Adrian Tennant: Welcome back. We’re talking to the leadership team from On Street Media about their static street panels. Are there rules or regulations specifically covering what can or can’t be advertised on your units?
Brian Miller: Well,we are using government space. We’re utilizing their properties, so we have to adhere to certain rules and basically there’s, there’s the list of nos. It’s the sex, drugs and rock and roll list. It’s nothing obscene, whether that’s specifically alcohol-related, sexual nature, gambling, or obscenity judged by the local community.
Adrian Tennant: Do you have an industry body that oversees that kind of regulation also? Or is it more of a local government’s responsibility?
Brian Miller: On the local side we deal with multiple governments, so we have to make sure that it’s appropriate for whatever government, wherever we are. On a national level, we do have the federal government who has certain requirements. Those I just listed. So yes, we have specifics from different bodies. We actually have multiple bodies that are
Adrian Tennant: Cynthia, are there any emerging technologies that you foresee On Street Media integrating with?
Cynthia Beiler: So as an industry, out of home is just on this verge of growth when it comes to technology. So we are absolutely going to explore all our options as a new medium in out of home advertising, but right now, and really for the next 18 months, we’re just focusing on bringing this new medium to market. The “Static Street Panels.” is what we’re calling “SSP,” bringing those to the markets and making sure that that value is extremely high for our advertisers and also for those government partners. So we’ll keep an eye on what’s emerging in this industry and how we might be able to tie to technology someday. But for right now, we’re very focused on just bringing our current inventory live in these markets.
Adrian Tennant: So you’re not only the media vendor, you’re also the manufacturer of the technology, which has to meet Department of Transport specs, right? So tell us how that works in practice.
Bruce O’Donoghue: We knew what the department was going to demand. And so when we got started, we felt like we had to have the quality assurance program in place, knowing what the department would allow. And so in conversation, we had full knowledge of what they were expecting and so we made sure that everything that we built, and everything that we designed was going to comply with in this case, for instance, hurricane Category 5 wind load test. It had to be fully tested by a DOT-approved laboratory. And so that was a key component of other environmental tests that needed to be independently-tested again. And so, having that quality assurance of all the products that we’re putting together gives us the confidence when we’re dealing with a department, as we’re dealing with the cities, as we’re dealing with the counties, their traffic management people know that the product that we install is safe and secure and they don’t have to worry at all. From that point, once we’ve installed everything, then very easily we manage and, and care for it. All of that is a one stop shop. We handle everything, and that’s giving our client base – both our sponsorship ad buyers, as well as our clients from government – they’re assured that all, if there is an issue, they just pick the phone up and it’s resolved instantly.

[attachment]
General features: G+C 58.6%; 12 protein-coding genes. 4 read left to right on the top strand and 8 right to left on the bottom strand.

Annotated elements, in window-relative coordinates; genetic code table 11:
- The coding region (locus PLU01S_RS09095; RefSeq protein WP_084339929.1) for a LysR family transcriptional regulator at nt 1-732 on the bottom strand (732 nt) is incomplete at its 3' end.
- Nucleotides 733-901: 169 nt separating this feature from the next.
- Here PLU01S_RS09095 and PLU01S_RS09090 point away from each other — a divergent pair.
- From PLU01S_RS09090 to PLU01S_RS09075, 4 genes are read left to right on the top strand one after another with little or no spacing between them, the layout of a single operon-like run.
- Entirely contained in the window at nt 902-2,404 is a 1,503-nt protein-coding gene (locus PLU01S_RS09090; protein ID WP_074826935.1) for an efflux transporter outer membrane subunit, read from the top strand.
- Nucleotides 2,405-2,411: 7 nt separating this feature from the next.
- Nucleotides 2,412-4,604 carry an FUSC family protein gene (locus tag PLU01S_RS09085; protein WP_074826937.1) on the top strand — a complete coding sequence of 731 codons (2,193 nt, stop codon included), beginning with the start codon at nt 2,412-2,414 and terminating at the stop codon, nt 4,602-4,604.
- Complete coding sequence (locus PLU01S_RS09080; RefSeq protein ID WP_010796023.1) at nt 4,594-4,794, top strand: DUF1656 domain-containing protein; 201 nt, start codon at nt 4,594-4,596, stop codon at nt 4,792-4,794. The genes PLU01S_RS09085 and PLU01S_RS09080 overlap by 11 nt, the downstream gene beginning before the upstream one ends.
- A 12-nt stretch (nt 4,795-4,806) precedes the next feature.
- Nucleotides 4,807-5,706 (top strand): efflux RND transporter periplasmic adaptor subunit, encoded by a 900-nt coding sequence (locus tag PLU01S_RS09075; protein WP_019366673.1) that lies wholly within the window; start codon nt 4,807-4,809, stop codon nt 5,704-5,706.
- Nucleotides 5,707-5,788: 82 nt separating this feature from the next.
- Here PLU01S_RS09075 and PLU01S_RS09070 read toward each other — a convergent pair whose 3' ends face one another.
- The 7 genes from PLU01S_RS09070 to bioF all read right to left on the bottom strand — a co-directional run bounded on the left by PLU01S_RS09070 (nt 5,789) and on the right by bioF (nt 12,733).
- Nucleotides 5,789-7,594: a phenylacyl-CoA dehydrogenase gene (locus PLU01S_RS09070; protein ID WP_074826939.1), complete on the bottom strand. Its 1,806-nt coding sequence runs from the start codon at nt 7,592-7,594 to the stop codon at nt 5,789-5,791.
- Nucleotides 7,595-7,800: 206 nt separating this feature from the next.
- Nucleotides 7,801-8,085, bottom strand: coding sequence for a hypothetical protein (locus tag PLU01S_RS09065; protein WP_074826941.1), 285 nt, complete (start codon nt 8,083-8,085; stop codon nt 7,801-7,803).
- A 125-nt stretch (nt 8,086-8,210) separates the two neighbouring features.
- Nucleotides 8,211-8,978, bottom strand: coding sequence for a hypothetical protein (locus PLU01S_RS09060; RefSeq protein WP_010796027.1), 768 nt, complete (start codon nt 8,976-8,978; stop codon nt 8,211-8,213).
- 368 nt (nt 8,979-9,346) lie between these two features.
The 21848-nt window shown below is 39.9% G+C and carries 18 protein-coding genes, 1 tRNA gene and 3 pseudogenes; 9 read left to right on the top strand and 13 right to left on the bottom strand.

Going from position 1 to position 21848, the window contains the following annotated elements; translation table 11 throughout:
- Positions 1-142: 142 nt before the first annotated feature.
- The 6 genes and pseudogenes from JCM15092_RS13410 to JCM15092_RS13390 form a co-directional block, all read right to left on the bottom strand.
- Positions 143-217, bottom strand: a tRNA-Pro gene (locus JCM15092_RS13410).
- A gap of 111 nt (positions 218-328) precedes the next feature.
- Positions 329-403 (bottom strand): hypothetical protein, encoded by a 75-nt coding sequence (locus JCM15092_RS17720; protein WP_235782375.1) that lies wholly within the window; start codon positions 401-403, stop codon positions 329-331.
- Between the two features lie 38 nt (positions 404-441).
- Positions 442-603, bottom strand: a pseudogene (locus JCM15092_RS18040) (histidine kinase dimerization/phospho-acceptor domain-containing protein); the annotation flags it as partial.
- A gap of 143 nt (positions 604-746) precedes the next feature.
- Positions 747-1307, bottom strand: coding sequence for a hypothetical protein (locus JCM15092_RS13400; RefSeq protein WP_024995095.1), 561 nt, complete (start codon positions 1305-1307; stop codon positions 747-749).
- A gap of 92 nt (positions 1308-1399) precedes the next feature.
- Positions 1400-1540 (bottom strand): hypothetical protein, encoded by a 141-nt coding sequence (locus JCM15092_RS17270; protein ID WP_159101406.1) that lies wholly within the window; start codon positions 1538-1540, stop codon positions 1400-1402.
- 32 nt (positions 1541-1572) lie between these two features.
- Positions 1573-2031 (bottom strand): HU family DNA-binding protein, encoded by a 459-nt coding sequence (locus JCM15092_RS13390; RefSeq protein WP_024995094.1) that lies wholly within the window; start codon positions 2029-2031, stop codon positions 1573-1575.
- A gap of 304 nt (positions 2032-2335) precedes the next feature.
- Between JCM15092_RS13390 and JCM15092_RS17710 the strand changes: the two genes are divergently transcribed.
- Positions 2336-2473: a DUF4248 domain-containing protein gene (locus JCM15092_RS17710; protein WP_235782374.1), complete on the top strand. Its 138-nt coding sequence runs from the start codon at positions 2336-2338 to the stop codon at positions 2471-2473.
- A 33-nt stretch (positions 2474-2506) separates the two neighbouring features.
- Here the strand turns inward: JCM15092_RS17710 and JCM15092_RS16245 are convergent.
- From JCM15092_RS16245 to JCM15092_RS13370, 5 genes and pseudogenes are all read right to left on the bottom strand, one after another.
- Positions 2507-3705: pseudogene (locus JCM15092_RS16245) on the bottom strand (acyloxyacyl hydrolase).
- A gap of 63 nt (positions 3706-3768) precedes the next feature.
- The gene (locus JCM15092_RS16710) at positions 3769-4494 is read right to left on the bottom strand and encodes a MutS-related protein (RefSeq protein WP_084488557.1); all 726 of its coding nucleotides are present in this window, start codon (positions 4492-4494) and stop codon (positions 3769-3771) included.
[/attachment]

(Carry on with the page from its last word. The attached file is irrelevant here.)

Adrian Tennant: There’s absolutely an efficiency there in having one point of contact end to end.
Bruce O’Donoghue: It is. Sometimes you’ll get a call in the middle of the night saying a car has lost control. And I’m not saying we’re a guardrail for traffic control cabinets, but we have protected them!
Brian Miller: I don’t think Bruce stressed this point that when he said we built, we’ve actually built it ourselves. We didn’t outsource it to companies, like a billboard company would do – they buy their billboard designs or their digital displays from one vendor. We built the metal in our warehouse, or we cut the metal, we put it together. And then later on, sent it to whomever we were going to do, but it came from our office in our own backyard.
Adrian Tennant: So fast forward from the fabrication of that first static street panel to seeing the first ad in place, what was that like?
Brian Miller: Well, it was vindicating. The first unit we put up probably took about 10 hours. And it was a warm, Fall day and it rained and we had an audience and everything went wrong. We forgot pieces and so we had to go back, drive two hours, collect them. Something didn’t fit right. Rain came down, whatever it may be. It took, I think probably eight to 10 hours. It was exhausting. And there were some very angry people watching, about how long it took…